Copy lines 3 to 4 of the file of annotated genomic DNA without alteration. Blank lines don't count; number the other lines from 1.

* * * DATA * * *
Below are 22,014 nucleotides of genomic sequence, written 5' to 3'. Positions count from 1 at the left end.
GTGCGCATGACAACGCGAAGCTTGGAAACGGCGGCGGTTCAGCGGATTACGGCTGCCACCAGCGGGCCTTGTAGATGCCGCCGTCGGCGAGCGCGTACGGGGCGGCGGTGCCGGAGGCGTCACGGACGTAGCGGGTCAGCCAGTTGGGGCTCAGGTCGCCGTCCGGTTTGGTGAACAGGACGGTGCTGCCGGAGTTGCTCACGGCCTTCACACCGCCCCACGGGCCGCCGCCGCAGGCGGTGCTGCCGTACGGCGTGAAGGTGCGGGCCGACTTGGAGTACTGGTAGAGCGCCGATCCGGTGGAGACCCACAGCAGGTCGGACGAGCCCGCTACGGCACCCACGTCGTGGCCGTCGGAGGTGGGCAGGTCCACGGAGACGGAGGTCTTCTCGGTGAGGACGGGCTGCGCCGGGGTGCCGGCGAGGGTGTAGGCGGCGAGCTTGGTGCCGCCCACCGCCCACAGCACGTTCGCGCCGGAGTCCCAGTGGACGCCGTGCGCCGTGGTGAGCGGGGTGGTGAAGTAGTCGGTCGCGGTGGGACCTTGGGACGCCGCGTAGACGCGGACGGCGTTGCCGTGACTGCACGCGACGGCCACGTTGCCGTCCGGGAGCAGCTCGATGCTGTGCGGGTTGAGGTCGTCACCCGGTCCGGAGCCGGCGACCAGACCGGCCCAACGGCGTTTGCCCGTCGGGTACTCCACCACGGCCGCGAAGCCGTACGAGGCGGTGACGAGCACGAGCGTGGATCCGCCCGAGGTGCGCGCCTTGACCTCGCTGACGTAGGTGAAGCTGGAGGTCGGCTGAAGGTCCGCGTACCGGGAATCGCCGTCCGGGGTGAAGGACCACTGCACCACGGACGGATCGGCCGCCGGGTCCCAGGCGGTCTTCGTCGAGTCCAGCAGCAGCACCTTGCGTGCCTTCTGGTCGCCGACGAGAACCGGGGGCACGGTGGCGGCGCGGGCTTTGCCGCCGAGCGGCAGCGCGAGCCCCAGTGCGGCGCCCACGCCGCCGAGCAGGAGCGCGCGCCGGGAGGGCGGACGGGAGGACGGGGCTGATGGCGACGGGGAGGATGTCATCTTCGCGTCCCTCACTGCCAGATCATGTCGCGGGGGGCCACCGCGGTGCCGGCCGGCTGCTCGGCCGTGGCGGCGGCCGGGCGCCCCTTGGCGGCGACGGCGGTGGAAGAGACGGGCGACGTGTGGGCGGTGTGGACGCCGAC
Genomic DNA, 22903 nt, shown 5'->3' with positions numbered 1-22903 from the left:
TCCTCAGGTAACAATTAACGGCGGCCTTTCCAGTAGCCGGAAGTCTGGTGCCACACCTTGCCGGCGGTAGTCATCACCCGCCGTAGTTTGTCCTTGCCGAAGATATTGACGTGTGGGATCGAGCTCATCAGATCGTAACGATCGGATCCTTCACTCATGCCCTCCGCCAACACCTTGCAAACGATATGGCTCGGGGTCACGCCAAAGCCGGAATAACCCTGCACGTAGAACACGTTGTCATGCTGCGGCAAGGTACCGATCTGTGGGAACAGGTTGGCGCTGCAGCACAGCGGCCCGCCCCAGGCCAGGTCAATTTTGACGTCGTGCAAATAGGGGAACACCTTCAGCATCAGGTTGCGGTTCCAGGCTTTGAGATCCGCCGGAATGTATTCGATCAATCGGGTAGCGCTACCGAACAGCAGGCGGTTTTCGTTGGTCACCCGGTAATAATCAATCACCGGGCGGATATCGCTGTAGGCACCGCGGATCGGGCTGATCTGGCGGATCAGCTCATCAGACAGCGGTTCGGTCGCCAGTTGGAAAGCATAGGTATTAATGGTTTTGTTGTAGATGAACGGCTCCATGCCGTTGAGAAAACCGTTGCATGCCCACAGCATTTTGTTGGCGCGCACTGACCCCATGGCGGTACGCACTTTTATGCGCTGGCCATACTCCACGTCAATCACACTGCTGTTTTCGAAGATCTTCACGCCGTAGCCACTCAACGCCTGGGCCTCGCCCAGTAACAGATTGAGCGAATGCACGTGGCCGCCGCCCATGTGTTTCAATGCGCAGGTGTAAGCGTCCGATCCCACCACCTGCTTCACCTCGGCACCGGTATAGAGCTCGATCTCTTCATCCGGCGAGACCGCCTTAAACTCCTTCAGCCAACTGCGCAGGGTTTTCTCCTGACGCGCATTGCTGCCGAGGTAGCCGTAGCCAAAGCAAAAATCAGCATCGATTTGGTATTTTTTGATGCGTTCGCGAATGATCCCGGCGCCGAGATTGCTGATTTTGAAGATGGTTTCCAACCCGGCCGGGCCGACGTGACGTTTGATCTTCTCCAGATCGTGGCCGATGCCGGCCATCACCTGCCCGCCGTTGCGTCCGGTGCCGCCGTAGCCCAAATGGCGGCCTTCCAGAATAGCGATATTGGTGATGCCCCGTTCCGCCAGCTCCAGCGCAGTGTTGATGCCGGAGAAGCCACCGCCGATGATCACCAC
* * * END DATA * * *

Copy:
Genomic DNA, 22903 nt, shown 5'->3' with positions numbered 1-22903 from the left:
TCCTCAGGTAACAATTAACGGCGGCCTTTCCAGTAGCCGGAAGTCTGGTGCCACACCTTGCCGGCGGTAGTCATCACCCGCCGTAGTTTGTCCTTGCCGAAGATATTGACGTGTGGGATCGAGCTCATCAGATCGTAACGATCGGATCCTTCACTCATGCCCTCCGCCAACACCTTGCAAACGATATGGCTCGGGGTCACGCCAAAGCCGGAATAACCCTGCACGTAGAACACGTTGTCATGCTGCGGCAAGGTACCGATCTGTGGGAACAGGTTGGCGCTGCAGCACAGCGGCCCGCCCCAGGCCAGGTCAATTTTGACGTCGTGCAAATAGGGGAACACCTTCAGCATCAGGTTGCGGTTCCAGGCTTTGAGATCCGCCGGAATGTATTCGATCAATCGGGTAGCGCTACCGAACAGCAGGCGGTTTTCGTTGGTCACCCGGTAATAATCAATCACCGGGCGGATATCGCTGTAGGCACCGCGGATCGGGCTGATCTGGCGGATCAGCTCATCAGACAGCGGTTCGGTCGCCAGTTGGAAAGCATAGGTATTAATGGTTTTGTTGTAGATGAACGGCTCCATGCCGTTGAGAAAACCGTTGCATGCCCACAGCATTTTGTTGGCGCGCACTGACCCCATGGCGGTACGCACTTTTATGCGCTGGCCATACTCCACGTCAATCACACTGCTGTTTTCGAAGATCTTCACGCCGTAGCCACTCAACGCCTGGGCCTCGCCCAGTAACAGATTGAGCGAATGCACGTGGCCGCCGCCCATGTGTTTCAATGCGCAGGTGTAAGCGTCCGATCCCACCACCTGCTTCACCTCGGCACCGGTATAGAGCTCGATCTCTTCATCCGGCGAGACCGCCTTAAACTCCTTCAGCCAACTGCGCAGGGTTTTCTCCTGACGCGCATTGCTGCCGAGGTAGCCGTAGCCAAAGCAAAAATCAGCATCGATTTGGTATTTTTTGATGCGTTCGCGAATGATCCCGGCGCCGAGATTGCTGATTTTGAAGATGGTTTCCAACCCGGCCGGGCCGACGTGACGTTTGATCTTCTCCAGATCGTGGCCGATGCCGGCCATCACCTGCCCGCCGTTGCGTCCGGTGCCGCCGTAGCCCAAATGGCGGCCTTCCAGAATAGCGATATTGGTGATGCCCCGTTCCGCCAGCTCCAGCGCAGTGTTGATGCCGGAGAAGCCACCGCCGATGATCACCAC